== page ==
In case you missed it, it was a circus last night at the Republican presidential debate in Detroit.
Republican U.S. presidential candidate Donald Trump nearly turned the GOP debate into a "literal dick-measuring contest."
For context, Trump was responding to rival Marco Rubio's insinuation that he has small hands, and as a result, a small penis.
Trump was eager to speak up and defend the size of his hands and his member. He said, "he referred to my hands, 'if they're small, something else must be small.' I guarantee you there's no problem. I guarantee."
Oh Trump, thou doth protest too much. Why are you trying so hard to overcompensate to prove your 'greatness' and masculinity?
But I have no intention of arguing one way or another if Trump's manhood is above average or not.
Imagine female leaders on stage talking about who has the biggest boobs? Can't picture it? Of course not.
I think most of us were simply stunned that it was even a topic of conversation at all. It begs the question, why the hell is he bringing this up on stage at a debate?
While at first one may laugh at his entertaining and shocking admission. You can't help but roll your eyes and think 'WTF? Why is he even talking about this? Is this really happening?'
You would expect such a silly declaration as a spoof on Saturday Night Live, but not on stage in front of millions of viewers.
A word of advice, Trump: no one wants to hear about your manhood. The size of your manhood or how well your manhood works. Ew.
Your penis has nothing to do with making you qualified to be a great leader, to win the Republican nomination, or the presidential election.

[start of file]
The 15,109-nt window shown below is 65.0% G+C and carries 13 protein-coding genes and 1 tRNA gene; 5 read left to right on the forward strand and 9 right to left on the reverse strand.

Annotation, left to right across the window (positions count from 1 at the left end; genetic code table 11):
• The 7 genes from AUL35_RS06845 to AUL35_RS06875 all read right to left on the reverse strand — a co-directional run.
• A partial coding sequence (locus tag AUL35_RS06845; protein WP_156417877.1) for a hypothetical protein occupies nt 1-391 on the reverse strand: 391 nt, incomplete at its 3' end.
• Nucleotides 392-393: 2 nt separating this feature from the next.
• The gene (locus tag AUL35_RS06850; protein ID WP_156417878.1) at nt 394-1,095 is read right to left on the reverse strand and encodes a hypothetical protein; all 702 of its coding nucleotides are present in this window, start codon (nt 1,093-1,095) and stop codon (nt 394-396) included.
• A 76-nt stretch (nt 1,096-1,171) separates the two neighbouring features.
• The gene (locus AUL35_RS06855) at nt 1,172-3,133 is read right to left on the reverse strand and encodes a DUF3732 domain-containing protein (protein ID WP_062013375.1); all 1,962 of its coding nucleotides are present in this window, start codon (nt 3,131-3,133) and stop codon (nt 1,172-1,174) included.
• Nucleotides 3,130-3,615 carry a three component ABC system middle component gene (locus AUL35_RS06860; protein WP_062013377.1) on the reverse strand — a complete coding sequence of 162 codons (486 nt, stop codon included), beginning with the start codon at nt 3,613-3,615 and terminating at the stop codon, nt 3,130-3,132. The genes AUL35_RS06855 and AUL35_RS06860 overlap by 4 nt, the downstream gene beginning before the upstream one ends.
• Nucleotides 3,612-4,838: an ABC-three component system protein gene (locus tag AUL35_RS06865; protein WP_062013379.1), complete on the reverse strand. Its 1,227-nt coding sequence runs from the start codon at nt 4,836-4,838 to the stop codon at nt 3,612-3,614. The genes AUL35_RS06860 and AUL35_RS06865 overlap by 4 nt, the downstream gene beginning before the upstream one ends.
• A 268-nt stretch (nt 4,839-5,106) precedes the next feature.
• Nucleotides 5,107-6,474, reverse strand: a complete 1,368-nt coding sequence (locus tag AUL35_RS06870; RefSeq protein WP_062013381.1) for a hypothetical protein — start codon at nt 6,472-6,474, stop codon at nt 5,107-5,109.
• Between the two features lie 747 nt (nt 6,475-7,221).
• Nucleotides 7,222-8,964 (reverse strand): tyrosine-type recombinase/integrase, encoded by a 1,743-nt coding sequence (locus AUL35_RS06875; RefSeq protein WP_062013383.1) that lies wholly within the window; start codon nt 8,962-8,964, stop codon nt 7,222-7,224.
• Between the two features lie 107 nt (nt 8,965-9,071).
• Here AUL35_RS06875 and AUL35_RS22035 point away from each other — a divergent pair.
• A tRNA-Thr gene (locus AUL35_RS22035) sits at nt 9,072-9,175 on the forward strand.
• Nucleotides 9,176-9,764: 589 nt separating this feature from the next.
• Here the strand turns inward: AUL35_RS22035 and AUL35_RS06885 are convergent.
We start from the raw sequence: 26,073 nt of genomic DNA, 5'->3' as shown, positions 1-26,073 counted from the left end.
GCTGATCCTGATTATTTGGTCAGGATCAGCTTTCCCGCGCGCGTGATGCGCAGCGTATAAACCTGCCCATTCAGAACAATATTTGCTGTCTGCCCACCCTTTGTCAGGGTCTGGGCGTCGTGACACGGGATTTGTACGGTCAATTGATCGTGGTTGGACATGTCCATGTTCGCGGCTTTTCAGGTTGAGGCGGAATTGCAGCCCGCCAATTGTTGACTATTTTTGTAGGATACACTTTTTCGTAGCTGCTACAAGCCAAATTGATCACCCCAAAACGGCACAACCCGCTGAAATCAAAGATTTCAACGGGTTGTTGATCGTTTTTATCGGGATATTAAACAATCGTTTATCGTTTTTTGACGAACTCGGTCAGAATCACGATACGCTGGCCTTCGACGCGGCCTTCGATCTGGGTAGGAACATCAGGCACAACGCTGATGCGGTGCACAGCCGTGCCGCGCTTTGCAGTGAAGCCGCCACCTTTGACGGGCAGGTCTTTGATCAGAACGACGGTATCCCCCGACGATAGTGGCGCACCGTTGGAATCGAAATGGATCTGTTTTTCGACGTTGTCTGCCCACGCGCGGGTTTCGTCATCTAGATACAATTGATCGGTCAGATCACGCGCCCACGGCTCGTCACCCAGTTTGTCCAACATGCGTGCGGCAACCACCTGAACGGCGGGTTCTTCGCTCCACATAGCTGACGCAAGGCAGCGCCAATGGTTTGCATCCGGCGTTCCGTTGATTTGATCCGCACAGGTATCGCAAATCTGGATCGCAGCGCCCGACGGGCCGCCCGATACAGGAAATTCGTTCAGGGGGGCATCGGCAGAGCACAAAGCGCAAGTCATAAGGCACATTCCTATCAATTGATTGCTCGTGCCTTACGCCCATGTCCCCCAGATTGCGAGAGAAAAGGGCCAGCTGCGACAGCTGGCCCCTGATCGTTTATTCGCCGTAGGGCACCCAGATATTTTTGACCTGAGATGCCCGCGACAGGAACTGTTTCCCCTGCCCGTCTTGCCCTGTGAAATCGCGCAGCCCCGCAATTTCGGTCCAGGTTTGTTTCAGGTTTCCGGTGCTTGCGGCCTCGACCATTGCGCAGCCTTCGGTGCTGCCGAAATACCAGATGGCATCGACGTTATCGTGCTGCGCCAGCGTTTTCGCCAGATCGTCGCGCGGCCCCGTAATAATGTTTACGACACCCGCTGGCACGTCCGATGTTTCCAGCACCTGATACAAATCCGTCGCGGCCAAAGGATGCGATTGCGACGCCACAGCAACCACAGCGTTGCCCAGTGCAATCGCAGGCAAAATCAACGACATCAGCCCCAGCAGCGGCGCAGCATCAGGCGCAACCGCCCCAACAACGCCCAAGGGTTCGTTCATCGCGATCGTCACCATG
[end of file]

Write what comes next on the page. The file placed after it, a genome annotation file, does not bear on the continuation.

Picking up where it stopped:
Imagine female leaders on stage talking about who has the biggest boobs? Or female leaders reassuring viewers that they have no issues down there. Can't picture it? Of course not, because it wouldn't happen.
The male Republican candidates should leave the bawdy jokes and innuendos for the locker room. Or better yet, not mention them at all.
This is about electing a leader, not about the size of anyone's manhood.
This farce has gone on too long. The sophomoric Republican debates have gone from bad to worse and last night's "Cock Fight" debate simply catapulted the candidates even further down in the credibility and respectability department.
This is about electing a leader, not about the size of anyone's manhood.
Stick to talking about politics, policies and your stance on national and international issues. As Trump hurls insults and hits below the belt, he is taking the other candidates down with him.
Hillary Clinton summed up many viewers' sentiments perfectly last night.